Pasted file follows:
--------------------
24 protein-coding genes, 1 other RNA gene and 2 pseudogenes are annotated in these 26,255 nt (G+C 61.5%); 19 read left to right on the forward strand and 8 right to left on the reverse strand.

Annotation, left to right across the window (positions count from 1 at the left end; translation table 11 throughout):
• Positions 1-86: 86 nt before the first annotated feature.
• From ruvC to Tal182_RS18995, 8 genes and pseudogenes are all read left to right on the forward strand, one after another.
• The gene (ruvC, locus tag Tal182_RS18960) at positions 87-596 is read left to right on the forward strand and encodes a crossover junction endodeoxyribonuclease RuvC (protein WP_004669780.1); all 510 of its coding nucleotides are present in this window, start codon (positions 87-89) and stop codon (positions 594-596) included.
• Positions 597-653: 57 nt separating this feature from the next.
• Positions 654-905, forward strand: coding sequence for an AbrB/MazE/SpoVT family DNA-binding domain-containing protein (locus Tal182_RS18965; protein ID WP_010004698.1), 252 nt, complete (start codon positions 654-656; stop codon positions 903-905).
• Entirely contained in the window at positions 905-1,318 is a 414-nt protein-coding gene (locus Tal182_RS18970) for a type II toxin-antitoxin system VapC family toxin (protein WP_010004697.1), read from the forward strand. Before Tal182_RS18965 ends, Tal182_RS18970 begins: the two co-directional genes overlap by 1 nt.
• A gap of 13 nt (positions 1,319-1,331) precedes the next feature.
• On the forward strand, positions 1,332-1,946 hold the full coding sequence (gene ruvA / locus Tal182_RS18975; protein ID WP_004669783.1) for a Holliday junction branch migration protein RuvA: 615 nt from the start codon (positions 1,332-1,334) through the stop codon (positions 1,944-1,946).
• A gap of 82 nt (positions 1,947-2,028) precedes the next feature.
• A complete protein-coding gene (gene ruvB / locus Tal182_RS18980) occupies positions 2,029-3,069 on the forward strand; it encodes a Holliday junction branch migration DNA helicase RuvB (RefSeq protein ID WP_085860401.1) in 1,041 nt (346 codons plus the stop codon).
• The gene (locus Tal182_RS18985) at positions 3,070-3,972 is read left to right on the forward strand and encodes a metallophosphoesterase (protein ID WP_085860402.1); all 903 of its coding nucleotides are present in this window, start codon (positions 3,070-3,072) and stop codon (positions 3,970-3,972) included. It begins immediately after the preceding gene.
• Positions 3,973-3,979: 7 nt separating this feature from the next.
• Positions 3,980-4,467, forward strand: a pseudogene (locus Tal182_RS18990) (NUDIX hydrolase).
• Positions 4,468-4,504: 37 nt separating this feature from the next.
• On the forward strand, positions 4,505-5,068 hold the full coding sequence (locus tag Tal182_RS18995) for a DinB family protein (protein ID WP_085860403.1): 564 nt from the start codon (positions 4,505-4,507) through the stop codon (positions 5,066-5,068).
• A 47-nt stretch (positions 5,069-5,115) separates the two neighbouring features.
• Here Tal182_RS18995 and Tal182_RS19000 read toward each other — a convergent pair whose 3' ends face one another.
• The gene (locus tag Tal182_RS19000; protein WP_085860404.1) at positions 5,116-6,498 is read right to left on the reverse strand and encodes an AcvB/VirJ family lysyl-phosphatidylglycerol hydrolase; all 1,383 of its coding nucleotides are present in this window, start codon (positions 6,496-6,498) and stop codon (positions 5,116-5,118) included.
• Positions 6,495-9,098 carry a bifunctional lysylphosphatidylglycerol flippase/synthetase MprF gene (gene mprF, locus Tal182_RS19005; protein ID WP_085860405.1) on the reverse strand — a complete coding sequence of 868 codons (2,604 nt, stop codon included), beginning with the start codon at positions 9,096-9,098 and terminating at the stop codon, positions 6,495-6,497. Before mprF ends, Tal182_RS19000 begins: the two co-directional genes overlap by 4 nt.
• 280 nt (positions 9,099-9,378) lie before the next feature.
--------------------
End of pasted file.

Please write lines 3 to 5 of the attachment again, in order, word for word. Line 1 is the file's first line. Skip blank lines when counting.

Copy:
• Positions 1-86: 86 nt before the first annotated feature.
• From ruvC to Tal182_RS18995, 8 genes and pseudogenes are all read left to right on the forward strand, one after another.
• The gene (ruvC, locus tag Tal182_RS18960) at positions 87-596 is read left to right on the forward strand and encodes a crossover junction endodeoxyribonuclease RuvC (protein WP_004669780.1); all 510 of its coding nucleotides are present in this window, start codon (positions 87-89) and stop codon (positions 594-596) included.